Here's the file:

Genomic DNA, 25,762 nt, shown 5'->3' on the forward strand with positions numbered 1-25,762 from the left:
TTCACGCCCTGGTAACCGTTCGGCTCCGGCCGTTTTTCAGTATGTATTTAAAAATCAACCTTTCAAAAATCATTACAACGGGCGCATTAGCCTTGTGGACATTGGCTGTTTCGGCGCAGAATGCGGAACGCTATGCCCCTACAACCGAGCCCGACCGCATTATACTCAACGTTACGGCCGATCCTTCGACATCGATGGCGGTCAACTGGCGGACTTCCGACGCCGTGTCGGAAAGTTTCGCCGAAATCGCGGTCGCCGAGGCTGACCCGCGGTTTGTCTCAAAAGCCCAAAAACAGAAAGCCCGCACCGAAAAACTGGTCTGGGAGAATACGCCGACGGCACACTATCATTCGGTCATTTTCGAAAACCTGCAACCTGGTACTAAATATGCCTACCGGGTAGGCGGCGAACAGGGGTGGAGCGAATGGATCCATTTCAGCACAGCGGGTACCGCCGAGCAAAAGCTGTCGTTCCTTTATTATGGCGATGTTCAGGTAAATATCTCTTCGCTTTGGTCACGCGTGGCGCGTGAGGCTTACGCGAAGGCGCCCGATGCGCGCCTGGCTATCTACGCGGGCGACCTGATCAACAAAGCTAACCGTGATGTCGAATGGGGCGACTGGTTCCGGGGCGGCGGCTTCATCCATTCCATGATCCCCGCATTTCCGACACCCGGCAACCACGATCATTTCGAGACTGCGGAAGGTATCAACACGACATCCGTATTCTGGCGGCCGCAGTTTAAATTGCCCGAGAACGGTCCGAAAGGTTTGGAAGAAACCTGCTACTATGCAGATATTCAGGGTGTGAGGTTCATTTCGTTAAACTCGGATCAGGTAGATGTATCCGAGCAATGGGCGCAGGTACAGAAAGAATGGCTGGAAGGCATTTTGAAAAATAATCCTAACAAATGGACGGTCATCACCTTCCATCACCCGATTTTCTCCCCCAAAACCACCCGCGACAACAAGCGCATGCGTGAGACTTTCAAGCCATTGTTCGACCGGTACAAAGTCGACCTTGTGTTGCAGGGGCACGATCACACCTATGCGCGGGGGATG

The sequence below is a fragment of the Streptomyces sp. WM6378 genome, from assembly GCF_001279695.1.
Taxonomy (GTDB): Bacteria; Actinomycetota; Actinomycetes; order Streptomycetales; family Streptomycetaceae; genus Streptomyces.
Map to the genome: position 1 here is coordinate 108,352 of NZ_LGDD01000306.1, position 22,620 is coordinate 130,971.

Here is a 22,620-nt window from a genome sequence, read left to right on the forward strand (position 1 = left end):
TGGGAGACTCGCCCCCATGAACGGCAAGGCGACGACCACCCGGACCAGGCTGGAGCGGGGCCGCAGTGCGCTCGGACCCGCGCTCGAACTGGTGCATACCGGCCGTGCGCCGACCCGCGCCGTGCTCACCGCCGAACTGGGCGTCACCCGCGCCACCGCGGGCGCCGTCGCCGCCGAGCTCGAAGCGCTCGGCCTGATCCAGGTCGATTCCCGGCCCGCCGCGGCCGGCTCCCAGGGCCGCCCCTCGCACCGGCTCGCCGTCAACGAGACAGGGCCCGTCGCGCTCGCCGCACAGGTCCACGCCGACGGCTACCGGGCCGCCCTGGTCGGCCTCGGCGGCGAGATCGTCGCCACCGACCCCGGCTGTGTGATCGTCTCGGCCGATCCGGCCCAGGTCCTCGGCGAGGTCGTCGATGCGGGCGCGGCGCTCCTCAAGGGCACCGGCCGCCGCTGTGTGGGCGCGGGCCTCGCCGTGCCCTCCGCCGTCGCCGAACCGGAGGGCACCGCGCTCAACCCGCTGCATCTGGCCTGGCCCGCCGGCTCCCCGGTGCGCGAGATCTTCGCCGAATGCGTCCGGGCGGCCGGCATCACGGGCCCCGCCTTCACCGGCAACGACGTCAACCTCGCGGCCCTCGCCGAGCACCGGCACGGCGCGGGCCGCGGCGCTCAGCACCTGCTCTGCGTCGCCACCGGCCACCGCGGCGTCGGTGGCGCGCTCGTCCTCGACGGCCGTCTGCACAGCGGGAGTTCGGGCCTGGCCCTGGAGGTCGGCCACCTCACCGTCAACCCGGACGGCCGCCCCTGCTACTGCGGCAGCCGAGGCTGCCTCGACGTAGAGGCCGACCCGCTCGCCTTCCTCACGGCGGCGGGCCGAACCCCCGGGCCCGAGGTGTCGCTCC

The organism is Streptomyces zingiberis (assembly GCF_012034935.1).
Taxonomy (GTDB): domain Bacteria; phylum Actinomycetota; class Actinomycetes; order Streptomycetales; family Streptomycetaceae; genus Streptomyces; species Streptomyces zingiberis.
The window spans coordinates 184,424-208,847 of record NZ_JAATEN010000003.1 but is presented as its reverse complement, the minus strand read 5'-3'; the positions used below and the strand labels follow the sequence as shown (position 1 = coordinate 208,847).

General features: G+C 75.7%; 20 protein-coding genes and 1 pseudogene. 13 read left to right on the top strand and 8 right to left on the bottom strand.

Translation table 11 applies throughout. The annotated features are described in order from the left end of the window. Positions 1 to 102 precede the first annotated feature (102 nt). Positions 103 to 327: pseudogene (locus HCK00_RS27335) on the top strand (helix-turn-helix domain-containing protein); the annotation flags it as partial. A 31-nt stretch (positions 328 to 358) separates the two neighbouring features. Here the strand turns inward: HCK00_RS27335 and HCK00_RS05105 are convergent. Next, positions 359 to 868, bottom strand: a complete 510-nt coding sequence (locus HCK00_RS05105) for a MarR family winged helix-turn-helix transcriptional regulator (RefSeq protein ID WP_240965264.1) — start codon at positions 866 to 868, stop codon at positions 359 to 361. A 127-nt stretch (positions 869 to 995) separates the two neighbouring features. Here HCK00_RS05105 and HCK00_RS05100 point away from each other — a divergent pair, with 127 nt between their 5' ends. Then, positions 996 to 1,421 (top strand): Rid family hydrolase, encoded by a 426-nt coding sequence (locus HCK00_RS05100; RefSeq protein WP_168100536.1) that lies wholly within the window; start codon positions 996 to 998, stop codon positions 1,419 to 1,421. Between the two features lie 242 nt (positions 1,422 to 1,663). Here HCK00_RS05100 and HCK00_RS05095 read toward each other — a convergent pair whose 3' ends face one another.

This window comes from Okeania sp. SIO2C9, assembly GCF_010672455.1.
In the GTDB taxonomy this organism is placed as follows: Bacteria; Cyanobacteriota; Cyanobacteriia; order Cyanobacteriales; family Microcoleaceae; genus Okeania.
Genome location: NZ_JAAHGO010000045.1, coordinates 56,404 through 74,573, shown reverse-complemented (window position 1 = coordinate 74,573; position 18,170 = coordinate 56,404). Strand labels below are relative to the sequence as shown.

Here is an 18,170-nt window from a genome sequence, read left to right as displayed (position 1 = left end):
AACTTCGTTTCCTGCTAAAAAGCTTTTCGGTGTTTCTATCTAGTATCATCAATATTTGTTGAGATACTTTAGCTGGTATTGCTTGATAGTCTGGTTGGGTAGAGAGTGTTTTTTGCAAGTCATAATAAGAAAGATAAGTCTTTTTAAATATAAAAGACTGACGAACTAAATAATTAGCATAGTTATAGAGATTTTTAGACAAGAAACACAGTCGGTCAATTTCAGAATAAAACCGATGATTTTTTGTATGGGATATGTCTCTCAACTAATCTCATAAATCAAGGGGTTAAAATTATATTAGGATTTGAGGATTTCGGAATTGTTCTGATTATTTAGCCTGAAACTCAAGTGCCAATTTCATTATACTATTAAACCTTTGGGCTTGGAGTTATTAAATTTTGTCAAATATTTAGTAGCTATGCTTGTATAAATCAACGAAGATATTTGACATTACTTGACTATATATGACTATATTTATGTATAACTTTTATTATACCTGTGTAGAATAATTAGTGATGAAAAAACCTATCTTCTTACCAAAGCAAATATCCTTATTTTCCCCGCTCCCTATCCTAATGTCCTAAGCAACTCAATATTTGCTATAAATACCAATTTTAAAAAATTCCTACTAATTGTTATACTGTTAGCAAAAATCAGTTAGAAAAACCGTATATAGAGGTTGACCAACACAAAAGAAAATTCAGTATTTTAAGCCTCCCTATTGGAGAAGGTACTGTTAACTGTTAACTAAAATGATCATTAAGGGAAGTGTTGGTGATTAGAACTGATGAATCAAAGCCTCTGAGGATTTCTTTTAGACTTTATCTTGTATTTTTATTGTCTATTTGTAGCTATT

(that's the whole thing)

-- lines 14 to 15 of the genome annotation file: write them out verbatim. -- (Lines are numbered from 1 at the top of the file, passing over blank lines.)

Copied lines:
In the GTDB taxonomy this organism is placed as follows: Bacteria; Cyanobacteriota; Cyanobacteriia; order Cyanobacteriales; family Microcoleaceae; genus Okeania.
Genome location: NZ_JAAHGO010000045.1, coordinates 56,404 through 74,573, shown reverse-complemented (window position 1 = coordinate 74,573; position 18,170 = coordinate 56,404). Strand labels below are relative to the sequence as shown.